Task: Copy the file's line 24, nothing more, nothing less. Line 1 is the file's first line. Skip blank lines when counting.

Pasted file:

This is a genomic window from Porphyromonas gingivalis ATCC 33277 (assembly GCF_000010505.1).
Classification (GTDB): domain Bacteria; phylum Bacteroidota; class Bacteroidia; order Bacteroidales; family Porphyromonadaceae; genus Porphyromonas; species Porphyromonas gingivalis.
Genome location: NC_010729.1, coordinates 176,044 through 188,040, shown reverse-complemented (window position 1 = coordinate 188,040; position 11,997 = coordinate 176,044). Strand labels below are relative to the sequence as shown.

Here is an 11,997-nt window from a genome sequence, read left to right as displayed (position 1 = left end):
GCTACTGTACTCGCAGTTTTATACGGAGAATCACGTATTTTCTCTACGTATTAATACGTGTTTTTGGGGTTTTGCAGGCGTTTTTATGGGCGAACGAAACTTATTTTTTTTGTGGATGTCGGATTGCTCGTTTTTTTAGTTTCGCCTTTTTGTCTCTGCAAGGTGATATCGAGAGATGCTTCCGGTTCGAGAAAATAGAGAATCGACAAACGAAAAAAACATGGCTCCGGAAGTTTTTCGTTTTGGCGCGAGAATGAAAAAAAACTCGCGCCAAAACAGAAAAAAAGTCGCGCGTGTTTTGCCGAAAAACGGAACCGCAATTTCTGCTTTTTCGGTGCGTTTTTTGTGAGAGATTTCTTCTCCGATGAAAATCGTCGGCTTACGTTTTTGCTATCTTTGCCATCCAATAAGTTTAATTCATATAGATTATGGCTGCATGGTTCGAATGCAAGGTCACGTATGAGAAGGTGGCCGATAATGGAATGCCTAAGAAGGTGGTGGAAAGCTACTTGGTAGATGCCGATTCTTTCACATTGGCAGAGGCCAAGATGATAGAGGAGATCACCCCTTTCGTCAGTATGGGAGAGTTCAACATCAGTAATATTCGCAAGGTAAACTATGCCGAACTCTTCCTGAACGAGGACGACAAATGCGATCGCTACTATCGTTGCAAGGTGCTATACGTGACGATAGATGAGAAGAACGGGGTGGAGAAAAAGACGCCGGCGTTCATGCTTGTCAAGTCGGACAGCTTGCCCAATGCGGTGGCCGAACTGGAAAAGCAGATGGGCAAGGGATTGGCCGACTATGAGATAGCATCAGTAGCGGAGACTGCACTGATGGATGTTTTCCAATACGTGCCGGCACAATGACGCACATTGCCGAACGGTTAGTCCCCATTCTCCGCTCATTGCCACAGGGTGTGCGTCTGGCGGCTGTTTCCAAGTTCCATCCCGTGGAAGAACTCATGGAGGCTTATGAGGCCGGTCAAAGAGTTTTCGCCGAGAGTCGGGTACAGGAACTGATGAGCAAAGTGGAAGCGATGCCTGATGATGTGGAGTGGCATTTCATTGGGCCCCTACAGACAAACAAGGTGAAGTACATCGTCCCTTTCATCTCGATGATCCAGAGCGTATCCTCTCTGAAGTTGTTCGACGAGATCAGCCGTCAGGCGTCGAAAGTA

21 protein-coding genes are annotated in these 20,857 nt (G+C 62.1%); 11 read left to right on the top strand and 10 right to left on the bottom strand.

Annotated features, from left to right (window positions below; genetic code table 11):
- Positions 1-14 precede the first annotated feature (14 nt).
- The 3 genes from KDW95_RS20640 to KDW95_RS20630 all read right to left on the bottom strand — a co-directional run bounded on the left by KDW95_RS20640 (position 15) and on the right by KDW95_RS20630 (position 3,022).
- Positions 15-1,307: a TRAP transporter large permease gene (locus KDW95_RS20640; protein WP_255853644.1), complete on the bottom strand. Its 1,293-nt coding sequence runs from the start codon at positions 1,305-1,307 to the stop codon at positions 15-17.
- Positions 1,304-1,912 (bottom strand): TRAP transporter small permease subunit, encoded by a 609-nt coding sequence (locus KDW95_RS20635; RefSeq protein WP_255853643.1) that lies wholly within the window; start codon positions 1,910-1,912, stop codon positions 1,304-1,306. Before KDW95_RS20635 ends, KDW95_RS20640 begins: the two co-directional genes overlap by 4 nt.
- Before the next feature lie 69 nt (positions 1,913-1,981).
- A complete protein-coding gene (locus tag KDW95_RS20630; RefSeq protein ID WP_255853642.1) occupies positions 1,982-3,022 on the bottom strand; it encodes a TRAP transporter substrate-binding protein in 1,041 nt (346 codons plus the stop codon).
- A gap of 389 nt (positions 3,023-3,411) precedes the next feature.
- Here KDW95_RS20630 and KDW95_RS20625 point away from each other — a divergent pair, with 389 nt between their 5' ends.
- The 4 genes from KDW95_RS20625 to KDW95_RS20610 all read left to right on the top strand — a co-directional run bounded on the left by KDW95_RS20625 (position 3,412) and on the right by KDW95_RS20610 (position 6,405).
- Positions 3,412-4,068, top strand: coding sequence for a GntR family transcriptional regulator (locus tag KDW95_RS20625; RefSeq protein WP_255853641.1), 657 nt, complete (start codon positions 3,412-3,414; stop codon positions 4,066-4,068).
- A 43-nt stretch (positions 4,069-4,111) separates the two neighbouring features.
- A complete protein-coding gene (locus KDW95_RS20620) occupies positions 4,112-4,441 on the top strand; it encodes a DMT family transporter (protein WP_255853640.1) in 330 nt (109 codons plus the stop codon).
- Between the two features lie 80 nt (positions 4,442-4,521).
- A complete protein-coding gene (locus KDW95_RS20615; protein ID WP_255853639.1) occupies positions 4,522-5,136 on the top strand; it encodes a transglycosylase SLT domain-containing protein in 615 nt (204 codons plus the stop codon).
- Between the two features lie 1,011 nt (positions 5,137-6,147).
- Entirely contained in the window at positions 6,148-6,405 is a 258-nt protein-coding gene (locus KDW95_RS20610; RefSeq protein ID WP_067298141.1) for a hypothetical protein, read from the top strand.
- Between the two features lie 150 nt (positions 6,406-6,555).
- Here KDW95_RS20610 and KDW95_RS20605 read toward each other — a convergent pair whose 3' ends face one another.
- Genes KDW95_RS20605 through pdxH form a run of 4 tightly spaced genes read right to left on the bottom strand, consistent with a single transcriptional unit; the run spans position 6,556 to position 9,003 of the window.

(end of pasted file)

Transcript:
- Between the two features lie 150 nt (positions 6,406-6,555).